Friday, November 30, 2012

"The Measure of a Man" Expanded Edition Review

Last night I joined with Star Trek fans across the United States in attending the Next Generation Second Season Blu-Ray Event. While watching the initial appearance of the Borg on the big screen was a neat experience, the real treat of the evening was seeing, for the first time, the expanded edition of the classic TNG episode "The Measure of a Man". My review of this special treat follows the cut.

Star Trek: The Next Generation
“The Measure of a Man”
Remastered and Expanded Edition
Written by Melinda M. Snodgrass
Directed by Robert Scheerer

Here comes trouble...
Throughout the original Star Trek series it was an essential truism: when a commodore or admiral showed up, things were about to drop pretty deep into the hole for our heroes. In the early days of Star Trek: The Next Generation, the same story ethic held. Therefore, it’s no shocker when Admiral Nakamura arrives and, after some extremely perfunctory walking around the bridge, announces that Commander Bruce Maddox will be tinkering with Picard’s resident robot.

Fans of Star Trek: The Next Generation consistently rank Melinda M. Snodgrass’ “The Measure of a Man” high on their list of favorite episodes, and Entertainment Weekly pegged it as the sixth best episode of the series. And, to be truthful, what’s not to love? An engaging moral quandary, social commentary, some good, righteous indignation, and an ending that tells us what we, as enlightened fans, have known the whole time?

As originally aired, “The Measure of a Man” is a quintessential example of how to do Star Trek right. The original edit is well timed, well paced, and full of moments for reflection and consternation. Without firing a single phaser shot, there is a dramatic tension of battle present throughout the episode, one that only resolves as Captain Philippa Louvois accepts Picard’s invitation to dinner.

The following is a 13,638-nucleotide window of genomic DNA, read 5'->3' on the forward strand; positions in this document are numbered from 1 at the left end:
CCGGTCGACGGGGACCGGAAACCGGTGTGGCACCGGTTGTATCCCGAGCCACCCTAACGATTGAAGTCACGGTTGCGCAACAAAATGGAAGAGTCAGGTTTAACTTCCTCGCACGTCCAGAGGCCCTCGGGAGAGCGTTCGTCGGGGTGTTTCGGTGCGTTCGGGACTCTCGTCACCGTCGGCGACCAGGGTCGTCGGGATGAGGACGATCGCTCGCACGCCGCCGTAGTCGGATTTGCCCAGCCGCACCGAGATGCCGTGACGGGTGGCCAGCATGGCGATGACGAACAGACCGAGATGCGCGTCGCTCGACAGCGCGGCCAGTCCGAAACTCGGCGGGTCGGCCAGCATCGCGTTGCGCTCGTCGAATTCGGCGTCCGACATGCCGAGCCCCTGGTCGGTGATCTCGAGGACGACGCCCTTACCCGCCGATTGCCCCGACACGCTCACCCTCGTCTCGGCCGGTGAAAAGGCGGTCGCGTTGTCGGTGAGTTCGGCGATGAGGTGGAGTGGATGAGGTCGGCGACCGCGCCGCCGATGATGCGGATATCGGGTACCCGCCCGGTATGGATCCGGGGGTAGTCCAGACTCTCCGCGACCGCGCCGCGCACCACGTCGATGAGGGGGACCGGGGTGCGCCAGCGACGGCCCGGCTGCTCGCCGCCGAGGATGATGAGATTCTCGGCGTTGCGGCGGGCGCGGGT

And yet, there was more…

As most of us know by now (if we’ve attended the screening or read any of the online coverage of the expanded version of the episode) the episode filmed out with a significant overage of footage which wound up on the cutting room floor. A rough cut of that episode was provided to Snodgrass on VHS tape, and, for basically twenty-four years, that was the end of the story. However, remembering that a longer version of the show existed, Michael Okuda and the CBS Digital team got a hold of Snodgrass’ copy, found original film elements, and put together an expanded edition of the episode.

To be honest, I was unsure of what to expect. I recall the first time I watched the ‘lost pilot’, “The Cage”, on VHS back in 1988. About a third of the episode was in black and white, with low quality audio, and a totally different voice for the Talosian Keeper. While I wasn’t expecting anything quite that primitive, when reading the descriptor of the video tape as including no music, foley, or effects, I had somewhat resigned myself to an experience similar to the first release of “The Cage”. Fortunately, I was extremely pleasantly surprised.

The team at CBS digital indeed restored the entire episode, provided plenty of background sound effects, and – I must assume – tossed in a few effects as well, because I found myself throughout having to remind myself of what was new and what I had seen before on the basis of my memory (I last saw the episode about 14 months ago). In the on-screen introduction to the episode, Snodgrass said that she was eager to find out if the character moments added to the episode or if the original television edit was superior. I can only weigh in with my opinion.

Snodgrass loves Star Trek… that much is certain. Her added dialogue feels, while appropriate and voiced to her TNG cast, like some of the heart-to-heart conversations that occurred in The Original Series. For the most part, the additions, indeed, worked.

The first major addition is an expansion of Admiral Nakamura’s visit to the Enterprise. We learn that an Ensign Picard served with Nakamura (then a lieutenant who hated Admiralty visits) aboard ‘the old Reliant’, and that Nakamura, like James Kirk, has learned that being an admiral in Starfleet isn’t all its cracked up to be. As the turbolift scene with Nakamura’s ruminations on the big chair progressed, I couldn’t help but think of Kirk’s speech to Picard in “Star Trek: Generations” concerning remaining firmly in the center seat. Looking back, one might be tempted to call Snodgrass’ scene derivative – but one must remember, it was written five years before Kirk’s similar speech in “Generations”. Who’s derivative now? The scene slows the pacing of the episode down, so it is really one of those take-it or leave-it aspects that could go either way.